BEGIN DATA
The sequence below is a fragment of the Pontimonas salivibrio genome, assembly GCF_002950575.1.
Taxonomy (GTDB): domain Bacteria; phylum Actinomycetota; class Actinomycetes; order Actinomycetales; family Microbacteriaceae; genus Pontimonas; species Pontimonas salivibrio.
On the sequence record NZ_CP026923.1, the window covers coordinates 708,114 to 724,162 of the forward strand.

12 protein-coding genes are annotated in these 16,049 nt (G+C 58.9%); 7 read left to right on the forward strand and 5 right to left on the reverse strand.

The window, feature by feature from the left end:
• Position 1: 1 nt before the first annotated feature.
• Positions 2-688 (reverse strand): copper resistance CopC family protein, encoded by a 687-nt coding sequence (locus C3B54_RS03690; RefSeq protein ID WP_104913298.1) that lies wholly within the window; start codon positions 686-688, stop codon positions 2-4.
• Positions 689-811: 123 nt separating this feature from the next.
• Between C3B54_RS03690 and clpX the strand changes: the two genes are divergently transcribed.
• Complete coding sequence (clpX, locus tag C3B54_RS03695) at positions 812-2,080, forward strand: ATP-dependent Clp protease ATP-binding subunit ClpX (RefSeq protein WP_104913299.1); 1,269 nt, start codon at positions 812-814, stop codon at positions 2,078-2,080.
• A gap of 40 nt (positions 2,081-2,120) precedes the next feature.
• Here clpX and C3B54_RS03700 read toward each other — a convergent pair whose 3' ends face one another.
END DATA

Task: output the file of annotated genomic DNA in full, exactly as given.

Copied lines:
The sequence below is a fragment of the Pontimonas salivibrio genome, assembly GCF_002950575.1.
Taxonomy (GTDB): domain Bacteria; phylum Actinomycetota; class Actinomycetes; order Actinomycetales; family Microbacteriaceae; genus Pontimonas; species Pontimonas salivibrio.
On the sequence record NZ_CP026923.1, the window covers coordinates 708,114 to 724,162 of the forward strand.

12 protein-coding genes are annotated in these 16,049 nt (G+C 58.9%); 7 read left to right on the forward strand and 5 right to left on the reverse strand.

The window, feature by feature from the left end:
• Position 1: 1 nt before the first annotated feature.
• Positions 2-688 (reverse strand): copper resistance CopC family protein, encoded by a 687-nt coding sequence (locus C3B54_RS03690; RefSeq protein ID WP_104913298.1) that lies wholly within the window; start codon positions 686-688, stop codon positions 2-4.
• Positions 689-811: 123 nt separating this feature from the next.
• Between C3B54_RS03690 and clpX the strand changes: the two genes are divergently transcribed.
• Complete coding sequence (clpX, locus tag C3B54_RS03695) at positions 812-2,080, forward strand: ATP-dependent Clp protease ATP-binding subunit ClpX (RefSeq protein WP_104913299.1); 1,269 nt, start codon at positions 812-814, stop codon at positions 2,078-2,080.
• A gap of 40 nt (positions 2,081-2,120) precedes the next feature.
• Here clpX and C3B54_RS03700 read toward each other — a convergent pair whose 3' ends face one another.